Lüsu[32][lʉ˥zʉ˥˧]'Lüsu'
Russian[33]кюрий/kyuriy/kjurij[ˈkʲʉrʲɪj]'curium'Allophone of /u/ between palatalized consonants. Near-close when unstressed.[33] See Russian phonology
Scots[34]buit[bʉt]'boot'May be more front [ʏ] instead.[34]
SwedishBohuslän[35]
yla
[²ʉᶻːlä]'howl'A fricated vowel that corresponds to [y̫ː] in Central Standard Swedish.[35] See Swedish phonology
Närke[35]
Tamil[36]வால்/vālu[väːlʉ]'tail'Epenthetic vowel inserted in colloquial speech after word-final liquids; can be unrounded [ɨ] instead.[36] See Tamil phonology
Close central compressed vowel
Close central compressed vowel
ÿ
ɨ͡β̞
ɨᵝ
As there is no official diacritic for compression in the IPA, the centering diacritic is used with the front rounded vowel [y], which is normally compressed. Other possible transcriptions are ⟨ɨ͡β̞⟩ (simultaneous [ɨ] and labial compression) and ⟨ɨᵝ⟩ ([ɨ] modified with labial compression[37]).
Features
Occurrence
This vowel is typically transcribed in IPA with ⟨ʉ⟩. It occurs in some dialects of Swedish, but see also close front compressed vowel. The close back vowels of Norwegian and Swedish are also compressed. See close back compressed vowel. It also occurs in Japanese as an allophone. Medumba has a compressed central vowel [ɨᵝ] where the corners of the mouth are not drawn together.[38]
LanguageWordIPAMeaningNotes
JapaneseSome younger speakers[39]空気 / kūki[kÿːki]'air'Near-back [] for other speakers.[39]
Standard Tokyo pronunciation寿司 / sushi[sÿɕi]'sushi'Allophone of /u/ after /s, z, t/ and palatalized consonants.[40] See Japanese phonology
NorwegianUrban East[41][42]
hus
[hÿːs]'house'Typically transcribed in IPA with ⟨ʉː⟩. Also described as front [].[43] See Norwegian phonology
SwedishSome dialects
ful
[fÿːl]'ugly'More front [ ~ ʏː] in Central Standard Swedish; typically transcribed in IPA as ⟨ʉː⟩. See Swedish phonology
See also
Notes
  1. ^ While the International Phonetic Association prefers the terms "close" and "open" for vowel height, many linguists use "high" and "low".
  2. ^ Instead of "post-palatal", it can be called "retracted palatal", "backed palatal", "palato-velar", "pre-velar", "advanced velar", "fronted velar" or "front-velar".
  3. ^ a b Blankenship et al. (1993), p. 129.
  4. ^ Dum-Tragut (2009), p. 14.
  5. ^ Abdel-Massih (1971), p. 20.
  6. ^ Gussenhoven (1992), p. 47.
  7. ^ Gussenhoven (2007), p. 30.
  8. ^ Collins & Mees (2003), p. 132.
  9. ^ a b Collins & Mees (2003:128, 131). The source describes the Standard Dutch vowel as front-central [ɵ̟], but more sources (e.g. van Heuven & Genet (2002) and Verhoeven (2005)) describe it as central [ɵ]. As far as the raised varieties of this vowel are concerned, Collins and Mees do not describe their exact backness.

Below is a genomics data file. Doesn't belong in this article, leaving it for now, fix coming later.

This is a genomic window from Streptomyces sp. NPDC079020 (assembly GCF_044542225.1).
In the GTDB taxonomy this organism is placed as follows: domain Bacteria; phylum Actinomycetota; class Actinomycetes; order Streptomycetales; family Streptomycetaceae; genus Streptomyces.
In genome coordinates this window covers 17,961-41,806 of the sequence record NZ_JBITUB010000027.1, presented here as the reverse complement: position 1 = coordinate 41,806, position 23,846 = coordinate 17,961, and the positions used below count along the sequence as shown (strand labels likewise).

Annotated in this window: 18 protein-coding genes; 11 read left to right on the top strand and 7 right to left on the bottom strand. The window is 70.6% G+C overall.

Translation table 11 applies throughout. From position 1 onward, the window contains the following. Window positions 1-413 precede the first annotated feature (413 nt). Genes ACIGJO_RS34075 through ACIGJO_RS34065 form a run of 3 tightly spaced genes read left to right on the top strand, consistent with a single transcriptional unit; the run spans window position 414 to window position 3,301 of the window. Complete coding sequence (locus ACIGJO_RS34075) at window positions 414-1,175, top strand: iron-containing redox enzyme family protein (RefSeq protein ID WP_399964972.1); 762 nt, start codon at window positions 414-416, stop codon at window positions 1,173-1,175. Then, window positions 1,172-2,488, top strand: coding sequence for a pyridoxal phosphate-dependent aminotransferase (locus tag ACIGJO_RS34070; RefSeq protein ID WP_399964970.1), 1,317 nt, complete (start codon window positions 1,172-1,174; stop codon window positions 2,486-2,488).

10. ^ Harrington, Cox & Evans (1997).
  11. ^ Schneider et al. (2004), pp. 138, 170, 188, 190.
  12. ^ Watson (2007), p. 357.
  13. ^ Schneider et al. (2004), pp. 121, 138, 188, 190.
  14. ^ Schneider et al. (2004), p. 582.
  15. ^ a b Gimson (2014), p. 133.
  16. ^ a b Lass (2002), p. 116.
  17. ^ a b Wells (1982), pp. 476, 487.
  18. ^ a b Schneider et al. (2004), pp. 188, 191–192.
  19. ^ a b Mott (2011), p. 75.
  20. ^ a b Thomas (2004), pp. 303, 308.
  21. ^ a b Lodge (2009), p. 174.
  22. ^ a b Jilka, Matthias. "Irish English and Ulster English" (PDF). Stuttgart: Institut für Linguistik/Anglistik, University of Stuttgart. p. 6. Archived from the original (PDF) on 21 April 2014.
  23. ^ a b Melchers (2004), p. 42.
  24. ^ Khan & Weise (2013), p. 236.
  25. ^ a b Schuh & Yalwa (1999), p. 90.
  26. ^ a b c d Urua (2004), p. 106.
  27. ^ a b Ó Sé (2000), p. ?.
  28. ^ a b Ní Chasaide (1999), p. 114.
  29. ^ a b Gussenhoven & Aarts (1999), p. 159.
  30. ^ a b Verhoeven (2007), pp. 221, 223.
  31. ^ Peters (2006), p. 119.
  32. ^ Chirkova & Chen (2013), p. 75.
  33. ^ a b Jones & Ward (1969), pp. 38, 67–68.
  34. ^ a b Schneider et al. (2004), p. 54.
  35. ^ a b c Riad (2014), p. 21.
  36. ^ a b Keane (2004), p. 114.
  37. ^ e.g. in Flemming (2002) Auditory representations in phonology, p. 83.
  38. ^ [1]
  39. ^ a b Okada (1999), p. 118.
  40. ^ Labrune, Laurence (2012). The Phonology of Japanese. Oxford, England: Oxford University Press. p. 25. ISBN 978-0-19-954583-4.
  41. ^ Strandskogen (1979), pp. 15, 21.
  42. ^ Popperwell (2010), pp. 16, 29.
  43. ^ Vanvik (1979), pp. 13, 18.
References
External links
List of languages with [ʉ] on PHOIBLE
Last edited on 1 June 2021, at 19:28